Available certifications include:

  • Rainforest Alliance
  • Fairtrade production and processing
  • Organic

We are also able to blend and pack to our customers’ specifications from our operations in Mombasa.

Saosa: Tea Extracts from Fresh Green Leaf

Saosa is one of the few tea extraction facilities actually based on a tea farm anywhere in the world. This means we can harvest and extract from fresh green leaf on the same day including premium products containing sought-after bioactive compounds such as Polyphenols, including Catechins. 

Find out more about these very special tea extracts by visiting our Wellbeing Collection Page

Our Tea Growing Community

Anyone who visits James Finlay Kenya is struck by how it is more than just a place for growing and producing tea, it’s a thriving community of thousands of employees and outgrowers and their families who live, work and study there. There you’ll find 13 dispensaries, 14 primary schools, 50 nursery schools and two secondary schools, and an unescapable sense of community spirit and purpose. We also source teas from, and provide support to, thousands of outgrowers, providing further social and economic investment in the extended community.

That James Finlay Kenya is a self-contained community gives us the ability to drive long-term positive economic, social and environmental change. Our customers are a vital part of this, taking not only our tea, but the story of what we do in Kericho to their consumers. We are passionate about collaborating with our customers on sustainability, and frequently partner with them for joint projects that support their own sustainability goals.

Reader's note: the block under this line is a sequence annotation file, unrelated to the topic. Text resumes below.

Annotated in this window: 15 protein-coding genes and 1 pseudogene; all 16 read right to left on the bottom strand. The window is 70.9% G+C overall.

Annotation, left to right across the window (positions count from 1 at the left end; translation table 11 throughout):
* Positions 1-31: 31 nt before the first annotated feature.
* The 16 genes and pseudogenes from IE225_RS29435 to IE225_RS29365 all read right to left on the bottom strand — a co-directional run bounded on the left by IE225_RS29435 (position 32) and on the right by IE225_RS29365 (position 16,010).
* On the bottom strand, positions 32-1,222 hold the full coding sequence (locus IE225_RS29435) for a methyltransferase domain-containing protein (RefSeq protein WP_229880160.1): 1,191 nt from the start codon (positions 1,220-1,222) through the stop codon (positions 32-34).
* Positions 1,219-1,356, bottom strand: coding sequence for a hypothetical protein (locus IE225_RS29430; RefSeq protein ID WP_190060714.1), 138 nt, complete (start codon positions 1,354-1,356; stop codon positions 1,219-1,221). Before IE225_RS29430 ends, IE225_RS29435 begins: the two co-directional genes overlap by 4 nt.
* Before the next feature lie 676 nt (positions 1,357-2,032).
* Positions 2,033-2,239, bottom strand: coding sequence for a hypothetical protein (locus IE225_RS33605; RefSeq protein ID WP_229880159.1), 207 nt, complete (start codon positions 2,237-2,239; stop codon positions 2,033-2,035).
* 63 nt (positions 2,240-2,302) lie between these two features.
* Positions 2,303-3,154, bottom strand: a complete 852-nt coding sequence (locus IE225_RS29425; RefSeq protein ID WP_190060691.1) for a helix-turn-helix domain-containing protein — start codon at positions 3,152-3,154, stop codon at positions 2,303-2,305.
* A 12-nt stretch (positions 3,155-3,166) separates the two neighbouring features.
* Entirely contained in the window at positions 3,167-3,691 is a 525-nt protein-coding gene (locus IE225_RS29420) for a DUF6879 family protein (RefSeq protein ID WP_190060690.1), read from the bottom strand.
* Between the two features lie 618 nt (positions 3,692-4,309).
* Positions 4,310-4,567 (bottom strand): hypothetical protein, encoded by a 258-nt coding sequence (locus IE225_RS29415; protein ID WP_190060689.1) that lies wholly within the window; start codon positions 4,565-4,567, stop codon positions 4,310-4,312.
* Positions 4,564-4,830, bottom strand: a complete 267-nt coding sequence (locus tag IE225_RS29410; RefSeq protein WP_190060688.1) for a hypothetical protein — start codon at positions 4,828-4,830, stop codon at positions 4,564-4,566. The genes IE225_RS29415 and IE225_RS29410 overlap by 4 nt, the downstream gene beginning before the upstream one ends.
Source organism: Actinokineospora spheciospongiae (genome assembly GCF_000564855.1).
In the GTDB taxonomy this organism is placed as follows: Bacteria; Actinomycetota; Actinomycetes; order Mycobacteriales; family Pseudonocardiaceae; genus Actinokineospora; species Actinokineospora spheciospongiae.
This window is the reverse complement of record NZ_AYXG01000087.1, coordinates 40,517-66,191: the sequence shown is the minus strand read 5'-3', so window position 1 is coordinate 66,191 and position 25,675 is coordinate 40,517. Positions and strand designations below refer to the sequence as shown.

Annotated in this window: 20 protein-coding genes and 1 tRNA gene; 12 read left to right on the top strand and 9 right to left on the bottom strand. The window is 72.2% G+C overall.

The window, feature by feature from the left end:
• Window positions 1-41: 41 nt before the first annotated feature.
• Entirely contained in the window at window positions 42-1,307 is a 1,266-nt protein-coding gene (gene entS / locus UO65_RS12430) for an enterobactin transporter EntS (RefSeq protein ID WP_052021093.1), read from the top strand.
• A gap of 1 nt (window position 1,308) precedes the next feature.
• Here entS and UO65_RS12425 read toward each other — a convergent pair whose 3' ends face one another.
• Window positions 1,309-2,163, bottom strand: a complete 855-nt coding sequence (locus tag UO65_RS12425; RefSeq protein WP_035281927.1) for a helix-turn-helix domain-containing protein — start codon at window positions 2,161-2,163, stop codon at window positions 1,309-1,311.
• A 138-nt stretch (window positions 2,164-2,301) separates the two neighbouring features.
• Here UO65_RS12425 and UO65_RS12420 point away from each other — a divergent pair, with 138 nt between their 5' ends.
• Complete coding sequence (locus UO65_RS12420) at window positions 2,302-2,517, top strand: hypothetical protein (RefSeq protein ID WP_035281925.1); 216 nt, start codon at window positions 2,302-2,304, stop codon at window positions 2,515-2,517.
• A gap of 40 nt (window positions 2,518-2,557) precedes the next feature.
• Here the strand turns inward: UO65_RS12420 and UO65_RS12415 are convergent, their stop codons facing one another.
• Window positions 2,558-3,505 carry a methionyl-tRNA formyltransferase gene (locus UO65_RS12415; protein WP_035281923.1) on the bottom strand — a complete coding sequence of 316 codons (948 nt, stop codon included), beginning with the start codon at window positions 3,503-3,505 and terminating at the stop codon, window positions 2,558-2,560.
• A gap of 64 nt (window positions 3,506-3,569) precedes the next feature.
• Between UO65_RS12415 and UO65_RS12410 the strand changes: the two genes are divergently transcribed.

James Finlay Kenya runs a wide range of activities, initiatives and projects in line with our sustainability strategy objectives and over the last five years (as of 2020), Finlays has invested over $2m in projects for the benefit of the local community. Some recent examples include:

  • A Women in Leadership Programme
  • Working with ISLA (The Initiative for Sustainable Landscapes) in the South West Mau Forest in Kenya to protect and Enhance 60,000 hectares of natural forest Improved water access and quality Sustainable livestock management
  • Funding the Bongo Surveillance Project to protect a critically endangered species of antelope
  • An entrepreneurship training programme for vulnerable men and women
  • A five-year electrification project to provide fairly priced, reliable electricity to 5,651 employee houses within 86 villages

Kericho Environment

As the leading Kenyan tea supplier, we are always striving for ways to reduce our impact on the environment. We’re working towards being completely self-sufficient in electrical energy, and are already self-sufficient in thermal energy.  Our aspiration is to generate all this energy in carbon neutral generating plants.  Today, we benefit from having access to large areas of forestry, of which we fell around 250 hectares per annum of timber.  This timber is used to provide carbon neutral, thermal energy by burning the wood.